There a number of filing deadlines throughout the year that you need to meet, these are for Companies House and HMRC. Failure to abide by these deadlines can result in penalties.
Companies House Late Filing
Late Company Accounts may result in a fine and the company being struck off the registers
|Time after the deadline
||Penalty (for private limited companies)
|Up to 1 month
|1 to 3 months
|3 to 6 months
|More than 6 months
||£1,500Penalties for public limited companies are different.
The penalty is doubled if your accounts are late 2 years in a row.
Appeal against a late filing penalty
If you want to appeal a penalty you must give a reason why you couldn’t file your accounts on time.
You must prove the circumstances were both out of your control and made it impossible for you to meet the deadline, for example a fire destroyed your records a few days before your accounts were due.
You can’t appeal by claiming:
- your company is dormant
- you can’t afford to pay
- it was your accountant’s (or anybody else’s) fault
- you didn’t know when or how to file your accounts
- your accounts were delayed or lost in the post
- the directors live or were travelling overseas
This used to be called the annual return, you need to provide Companies House with confirmation that the details held by them are correct. You can amend some details that are incorrect. You can be fined up to £5,000 and your company may be struck off if you don’t send your confirmation statement.
Company Tax Return
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|Time after your deadline
||HM Revenue and Customs (HMRC) will estimate your Corporation Tax bill and add a penalty of 10% the unpaid tax
||Another 10% of any unpaid tax
If your tax return is late 3 times in a row, the £100 penalties are increased to £500 each.
If your tax return is more than 6 months late
If your tax return is 6 months late, HMRC will write telling you how much Corporation Tax they think you must pay. This is called a ‘tax determination’. You can’t appeal against it.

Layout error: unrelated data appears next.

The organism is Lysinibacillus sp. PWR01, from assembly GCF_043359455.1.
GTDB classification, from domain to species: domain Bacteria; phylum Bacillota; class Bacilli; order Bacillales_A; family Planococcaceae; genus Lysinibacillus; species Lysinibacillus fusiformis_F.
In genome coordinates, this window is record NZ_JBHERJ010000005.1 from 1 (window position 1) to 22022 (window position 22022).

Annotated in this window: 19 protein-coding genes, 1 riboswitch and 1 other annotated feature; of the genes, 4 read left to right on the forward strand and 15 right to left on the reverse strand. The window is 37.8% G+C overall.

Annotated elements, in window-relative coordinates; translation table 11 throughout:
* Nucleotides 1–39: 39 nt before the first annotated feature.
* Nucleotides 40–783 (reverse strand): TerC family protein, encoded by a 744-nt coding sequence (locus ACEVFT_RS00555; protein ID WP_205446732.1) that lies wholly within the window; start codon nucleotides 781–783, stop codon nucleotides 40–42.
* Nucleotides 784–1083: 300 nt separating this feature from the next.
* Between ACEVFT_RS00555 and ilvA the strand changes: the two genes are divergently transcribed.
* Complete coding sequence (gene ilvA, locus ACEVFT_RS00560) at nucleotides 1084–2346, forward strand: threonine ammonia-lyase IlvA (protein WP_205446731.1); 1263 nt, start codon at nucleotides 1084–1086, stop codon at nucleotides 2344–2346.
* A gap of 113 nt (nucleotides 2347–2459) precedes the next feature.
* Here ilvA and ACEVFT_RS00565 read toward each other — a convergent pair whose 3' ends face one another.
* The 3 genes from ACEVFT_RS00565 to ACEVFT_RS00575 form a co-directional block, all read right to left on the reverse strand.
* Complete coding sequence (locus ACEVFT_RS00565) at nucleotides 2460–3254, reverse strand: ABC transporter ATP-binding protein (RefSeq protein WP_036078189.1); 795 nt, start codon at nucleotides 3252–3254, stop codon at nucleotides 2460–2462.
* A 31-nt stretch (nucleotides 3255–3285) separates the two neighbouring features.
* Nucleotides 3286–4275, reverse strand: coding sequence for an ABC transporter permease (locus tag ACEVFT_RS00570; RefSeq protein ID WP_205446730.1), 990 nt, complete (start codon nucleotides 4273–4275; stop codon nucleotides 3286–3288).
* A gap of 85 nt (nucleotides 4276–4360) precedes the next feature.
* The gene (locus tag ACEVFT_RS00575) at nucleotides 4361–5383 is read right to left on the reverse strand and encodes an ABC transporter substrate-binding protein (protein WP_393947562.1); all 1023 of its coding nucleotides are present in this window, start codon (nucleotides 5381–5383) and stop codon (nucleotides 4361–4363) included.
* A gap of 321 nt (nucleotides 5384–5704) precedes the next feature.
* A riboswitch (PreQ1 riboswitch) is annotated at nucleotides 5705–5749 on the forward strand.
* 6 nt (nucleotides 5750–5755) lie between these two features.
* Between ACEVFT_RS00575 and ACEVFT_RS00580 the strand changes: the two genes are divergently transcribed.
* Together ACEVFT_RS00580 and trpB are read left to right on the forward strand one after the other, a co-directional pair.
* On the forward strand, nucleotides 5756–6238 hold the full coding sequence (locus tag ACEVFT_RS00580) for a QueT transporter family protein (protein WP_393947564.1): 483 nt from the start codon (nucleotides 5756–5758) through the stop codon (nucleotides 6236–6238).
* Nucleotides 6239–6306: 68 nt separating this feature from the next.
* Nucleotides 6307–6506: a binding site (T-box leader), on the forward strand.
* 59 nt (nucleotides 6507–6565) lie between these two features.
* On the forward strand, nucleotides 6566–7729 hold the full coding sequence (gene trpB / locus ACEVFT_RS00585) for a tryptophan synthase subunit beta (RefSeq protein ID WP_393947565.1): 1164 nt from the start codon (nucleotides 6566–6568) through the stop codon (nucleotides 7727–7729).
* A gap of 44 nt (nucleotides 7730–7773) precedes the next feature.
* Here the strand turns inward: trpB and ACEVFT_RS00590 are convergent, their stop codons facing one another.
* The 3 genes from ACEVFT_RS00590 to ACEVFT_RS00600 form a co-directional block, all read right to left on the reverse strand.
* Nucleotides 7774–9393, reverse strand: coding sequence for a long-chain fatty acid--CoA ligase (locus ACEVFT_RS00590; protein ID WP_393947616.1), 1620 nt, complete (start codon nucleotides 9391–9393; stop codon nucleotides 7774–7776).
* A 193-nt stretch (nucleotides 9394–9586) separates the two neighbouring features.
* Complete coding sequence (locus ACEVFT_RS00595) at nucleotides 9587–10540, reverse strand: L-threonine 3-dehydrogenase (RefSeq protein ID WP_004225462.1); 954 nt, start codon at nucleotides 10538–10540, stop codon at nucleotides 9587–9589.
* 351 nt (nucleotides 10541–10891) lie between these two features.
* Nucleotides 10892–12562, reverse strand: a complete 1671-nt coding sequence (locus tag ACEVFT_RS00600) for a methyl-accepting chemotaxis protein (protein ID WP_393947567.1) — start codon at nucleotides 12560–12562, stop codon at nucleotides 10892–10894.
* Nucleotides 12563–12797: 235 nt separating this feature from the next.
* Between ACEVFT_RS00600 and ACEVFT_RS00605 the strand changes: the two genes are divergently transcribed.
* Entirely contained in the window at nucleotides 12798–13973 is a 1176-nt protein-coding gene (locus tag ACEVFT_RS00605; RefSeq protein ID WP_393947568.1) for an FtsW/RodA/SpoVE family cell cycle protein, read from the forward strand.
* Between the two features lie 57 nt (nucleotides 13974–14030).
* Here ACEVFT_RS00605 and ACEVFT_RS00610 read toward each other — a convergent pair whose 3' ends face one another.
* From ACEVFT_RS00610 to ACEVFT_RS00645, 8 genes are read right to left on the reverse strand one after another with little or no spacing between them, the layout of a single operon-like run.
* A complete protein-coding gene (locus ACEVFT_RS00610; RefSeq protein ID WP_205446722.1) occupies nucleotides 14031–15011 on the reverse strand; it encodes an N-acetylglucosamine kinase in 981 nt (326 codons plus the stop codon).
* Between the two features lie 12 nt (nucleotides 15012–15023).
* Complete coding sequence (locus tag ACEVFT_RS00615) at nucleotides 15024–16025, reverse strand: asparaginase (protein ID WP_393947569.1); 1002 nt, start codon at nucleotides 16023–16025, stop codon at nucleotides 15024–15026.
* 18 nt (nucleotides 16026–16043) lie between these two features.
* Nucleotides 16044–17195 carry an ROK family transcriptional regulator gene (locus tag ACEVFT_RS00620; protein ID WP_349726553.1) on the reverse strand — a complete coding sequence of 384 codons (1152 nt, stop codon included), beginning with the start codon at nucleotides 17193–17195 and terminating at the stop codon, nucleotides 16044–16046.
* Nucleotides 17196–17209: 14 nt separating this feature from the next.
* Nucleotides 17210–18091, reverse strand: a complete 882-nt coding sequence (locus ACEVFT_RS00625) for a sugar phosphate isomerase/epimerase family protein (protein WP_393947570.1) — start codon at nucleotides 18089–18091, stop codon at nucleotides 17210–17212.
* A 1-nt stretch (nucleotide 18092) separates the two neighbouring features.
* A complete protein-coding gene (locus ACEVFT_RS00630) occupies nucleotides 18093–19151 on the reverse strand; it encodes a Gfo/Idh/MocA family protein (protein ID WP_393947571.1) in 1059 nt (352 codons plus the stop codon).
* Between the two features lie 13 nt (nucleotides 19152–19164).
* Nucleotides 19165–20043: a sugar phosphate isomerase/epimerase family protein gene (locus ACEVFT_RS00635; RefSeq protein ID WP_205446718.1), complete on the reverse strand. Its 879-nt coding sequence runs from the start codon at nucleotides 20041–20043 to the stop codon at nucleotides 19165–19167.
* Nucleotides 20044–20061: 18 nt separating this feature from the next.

You must pay the Corporation Tax due and file your tax return. HMRC will recalculate the interest and penalties you need to pay.
You may be able to appeal if you have a reasonable excuse, this is something that stopped you meeting a tax obligation that you took reasonable care to meet, for example:
- your partner or another close relative died shortly before the tax return or payment deadline
- you had an unexpected stay in hospital that prevented you from dealing with your tax affairs
- you had a serious or life-threatening illness
- your computer or software failed just before or while you were preparing your online return
- service issues with HM Revenue and Customs (HMRC) online services
- a fire, flood or theft prevented you from completing your tax return
- postal delays that you couldn’t have predicted
- delays related to a disability you have
You must send your return or payment as soon as possible after your reasonable excuse is resolved.
What won’t count as a reasonable excuse
The following won’t be accepted as a reasonable excuse:
- you relied on someone else to send your return and they didn’t
- your cheque bounced or payment failed because you didn’t have enough money
- you found the HMRC online system too difficult to use
- you didn’t get a reminder from HMRC
- you made a mistake on your tax return